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Catalysis in Industry

, Volume 9, Issue 3, pp 204–211 | Cite as

New methods for the preparation of high-octane components from catalytic cracking olefins

  • A. S. KharitonovEmail author
  • D. P. Ivanov
  • M. V. Parfenov
  • L. V. Piryutko
  • S. V. Semikolenov
  • K. A. Dubkov
  • V. Yu. Pereima
  • A. S. Noskov
  • D. O. Kondrashev
  • A. V. Kleymenov
  • O. S. Vedernikov
  • S. E. Kuznetsov
  • V. V. Galkin
  • P. A. Abrashenkov
Catalysis in Petroleum Refining Industry

Abstract

A new method has been suggested for the preparation of high-octane components from the butane–butylene fraction (BBF) in two stages. At the first stage, the BBF olefins are oxidized with N2O into carbonyl compounds with high selectivity without forming the products of deep oxidation and water. The process occurs in the gas phase in a flow reactor without using a catalyst at a temperature of 400°C and a pressure of 2 MPa with high conversion of both olefins and nitrous oxide. The blending octane number of the oxidation product is 118–133 (RON) and 99–104 (MON). At the second stage, the mixture of carbonyl compounds is hydrogenated with hydrogen in the presence of the Ni/Al2O3 catalyst. The hydrogenation occurs at 150–160°C in a flow reactor in the gas phase. The aldehydes are completely transformed into alcohols, while the ketones can remain in the product under certain conditions. The blending octane number of the hydrogenation product is 111–112 (RON) and 95–96 (MON), which is smaller than for the BBF oxidation product, but larger than for the alkylate obtained in the course of conventional butene alkylation with isobutane (RON is 95–97 and MON is 93–95). Synthesis of high-octane components by this procedure can be useful in practice, especially in productions with huge release of nitrous oxide.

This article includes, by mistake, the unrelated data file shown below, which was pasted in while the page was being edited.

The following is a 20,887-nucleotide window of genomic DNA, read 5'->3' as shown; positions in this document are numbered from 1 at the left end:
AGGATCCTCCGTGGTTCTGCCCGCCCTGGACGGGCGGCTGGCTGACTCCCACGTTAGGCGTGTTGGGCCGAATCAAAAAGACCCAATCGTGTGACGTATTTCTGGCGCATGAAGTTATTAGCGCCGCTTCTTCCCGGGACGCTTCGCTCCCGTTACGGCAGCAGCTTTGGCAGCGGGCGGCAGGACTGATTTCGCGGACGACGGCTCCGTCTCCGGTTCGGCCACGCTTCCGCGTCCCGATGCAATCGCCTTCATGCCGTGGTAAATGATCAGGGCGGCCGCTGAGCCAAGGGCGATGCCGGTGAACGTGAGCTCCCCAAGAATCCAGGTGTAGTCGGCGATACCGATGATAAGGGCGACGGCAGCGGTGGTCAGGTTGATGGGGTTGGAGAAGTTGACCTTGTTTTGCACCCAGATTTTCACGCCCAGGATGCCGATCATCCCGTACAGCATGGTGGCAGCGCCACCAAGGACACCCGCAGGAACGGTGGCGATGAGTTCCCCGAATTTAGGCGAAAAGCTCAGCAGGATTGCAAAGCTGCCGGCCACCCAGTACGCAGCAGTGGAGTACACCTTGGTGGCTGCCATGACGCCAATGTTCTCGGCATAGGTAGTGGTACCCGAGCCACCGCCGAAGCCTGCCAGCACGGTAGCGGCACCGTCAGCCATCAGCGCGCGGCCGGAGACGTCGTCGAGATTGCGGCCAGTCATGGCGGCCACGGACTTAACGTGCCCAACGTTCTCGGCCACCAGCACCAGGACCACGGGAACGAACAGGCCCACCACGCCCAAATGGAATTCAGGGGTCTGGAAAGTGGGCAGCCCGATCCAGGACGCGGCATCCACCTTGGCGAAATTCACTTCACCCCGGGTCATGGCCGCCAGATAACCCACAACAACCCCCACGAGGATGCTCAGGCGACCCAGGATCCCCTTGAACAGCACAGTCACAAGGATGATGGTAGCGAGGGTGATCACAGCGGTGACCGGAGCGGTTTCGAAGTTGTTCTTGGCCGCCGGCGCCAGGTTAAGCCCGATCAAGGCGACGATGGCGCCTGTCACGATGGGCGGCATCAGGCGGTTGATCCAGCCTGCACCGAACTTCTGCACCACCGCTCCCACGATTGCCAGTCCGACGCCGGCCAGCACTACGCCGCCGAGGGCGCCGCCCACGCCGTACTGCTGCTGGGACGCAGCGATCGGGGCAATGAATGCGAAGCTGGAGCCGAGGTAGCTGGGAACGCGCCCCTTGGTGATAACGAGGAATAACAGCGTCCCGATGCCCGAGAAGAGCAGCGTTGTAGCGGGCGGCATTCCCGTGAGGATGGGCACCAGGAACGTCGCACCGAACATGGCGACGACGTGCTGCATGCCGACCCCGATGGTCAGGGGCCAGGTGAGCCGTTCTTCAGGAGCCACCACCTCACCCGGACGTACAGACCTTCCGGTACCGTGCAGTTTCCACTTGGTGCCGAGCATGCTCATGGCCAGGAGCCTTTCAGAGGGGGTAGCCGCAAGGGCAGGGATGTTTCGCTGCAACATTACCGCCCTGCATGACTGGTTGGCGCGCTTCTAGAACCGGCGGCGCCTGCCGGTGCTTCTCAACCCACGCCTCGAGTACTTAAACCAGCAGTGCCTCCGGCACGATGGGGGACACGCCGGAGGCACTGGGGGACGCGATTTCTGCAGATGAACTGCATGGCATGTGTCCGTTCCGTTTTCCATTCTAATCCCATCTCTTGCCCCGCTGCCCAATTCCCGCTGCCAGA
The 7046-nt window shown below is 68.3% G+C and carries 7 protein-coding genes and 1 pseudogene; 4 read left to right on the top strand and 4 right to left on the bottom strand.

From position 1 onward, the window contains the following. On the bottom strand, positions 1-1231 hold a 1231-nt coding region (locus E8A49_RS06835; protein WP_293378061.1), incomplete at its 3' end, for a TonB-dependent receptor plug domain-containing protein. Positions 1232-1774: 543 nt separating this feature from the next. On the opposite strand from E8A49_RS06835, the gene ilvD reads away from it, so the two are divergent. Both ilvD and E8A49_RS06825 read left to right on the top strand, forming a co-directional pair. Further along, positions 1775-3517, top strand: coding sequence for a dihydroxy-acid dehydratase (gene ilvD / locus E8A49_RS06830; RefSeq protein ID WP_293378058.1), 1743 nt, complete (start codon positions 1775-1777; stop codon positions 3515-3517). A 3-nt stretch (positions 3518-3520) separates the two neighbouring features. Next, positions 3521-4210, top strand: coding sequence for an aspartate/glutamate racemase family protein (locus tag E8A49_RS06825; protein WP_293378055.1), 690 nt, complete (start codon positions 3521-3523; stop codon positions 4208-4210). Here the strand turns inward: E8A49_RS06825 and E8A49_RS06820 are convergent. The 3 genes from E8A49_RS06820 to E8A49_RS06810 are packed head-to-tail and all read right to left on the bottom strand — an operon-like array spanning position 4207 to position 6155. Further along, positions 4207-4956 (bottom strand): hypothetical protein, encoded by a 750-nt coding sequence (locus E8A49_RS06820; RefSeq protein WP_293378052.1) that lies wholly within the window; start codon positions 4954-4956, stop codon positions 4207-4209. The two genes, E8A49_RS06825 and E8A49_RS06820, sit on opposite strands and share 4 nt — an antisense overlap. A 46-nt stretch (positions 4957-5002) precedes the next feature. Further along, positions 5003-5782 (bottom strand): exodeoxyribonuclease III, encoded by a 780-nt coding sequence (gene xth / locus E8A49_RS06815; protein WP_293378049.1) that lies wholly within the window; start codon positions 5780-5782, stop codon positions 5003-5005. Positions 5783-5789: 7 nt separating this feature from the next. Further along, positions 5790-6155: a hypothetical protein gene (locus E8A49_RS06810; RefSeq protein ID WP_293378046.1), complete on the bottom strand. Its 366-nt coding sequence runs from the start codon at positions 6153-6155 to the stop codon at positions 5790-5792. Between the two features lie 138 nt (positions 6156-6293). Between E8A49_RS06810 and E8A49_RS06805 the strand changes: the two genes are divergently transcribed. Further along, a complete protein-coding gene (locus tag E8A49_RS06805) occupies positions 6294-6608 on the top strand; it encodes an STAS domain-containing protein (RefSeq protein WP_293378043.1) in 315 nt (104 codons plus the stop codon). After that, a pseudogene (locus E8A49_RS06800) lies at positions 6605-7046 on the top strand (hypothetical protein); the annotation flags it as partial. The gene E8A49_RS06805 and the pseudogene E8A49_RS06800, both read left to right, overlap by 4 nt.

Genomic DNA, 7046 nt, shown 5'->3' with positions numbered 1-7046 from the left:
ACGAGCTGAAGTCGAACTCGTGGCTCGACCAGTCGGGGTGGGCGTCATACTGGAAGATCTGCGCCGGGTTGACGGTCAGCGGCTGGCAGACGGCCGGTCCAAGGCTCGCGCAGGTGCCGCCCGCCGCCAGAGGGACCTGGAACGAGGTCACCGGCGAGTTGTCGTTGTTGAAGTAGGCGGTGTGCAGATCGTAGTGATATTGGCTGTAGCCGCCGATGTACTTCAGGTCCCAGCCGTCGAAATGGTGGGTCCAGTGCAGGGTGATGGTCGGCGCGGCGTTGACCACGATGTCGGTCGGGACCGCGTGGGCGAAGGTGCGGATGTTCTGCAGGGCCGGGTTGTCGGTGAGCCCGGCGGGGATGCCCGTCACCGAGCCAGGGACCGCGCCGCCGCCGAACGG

Keywords

high-octane component octane number carbonyl compounds ketones alcohols ethers oxidation of olefins hydrogenation of carbonyl compounds 

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Copyright information

© Pleiades Publishing, Ltd. 2017

Authors and Affiliations

  • A. S. Kharitonov
    • 1
    Email author
  • D. P. Ivanov
    • 1
  • M. V. Parfenov
    • 1
  • L. V. Piryutko
    • 1
  • S. V. Semikolenov
    • 1
  • K. A. Dubkov
    • 1
  • V. Yu. Pereima
    • 1
  • A. S. Noskov
    • 1
  • D. O. Kondrashev
    • 2
  • A. V. Kleymenov
    • 2
  • O. S. Vedernikov
    • 2
  • S. E. Kuznetsov
    • 3
  • V. V. Galkin
    • 3
  • P. A. Abrashenkov
    • 3
  1. 1.Boreskov Institute of Catalysis, Siberian BranchRussian Academy of SciencesNovosibirskRussia
  2. 2.Gazprom NeftSt. PetersburgRussia
  3. 3.Gazpromneft-MNPZMoscowRussia

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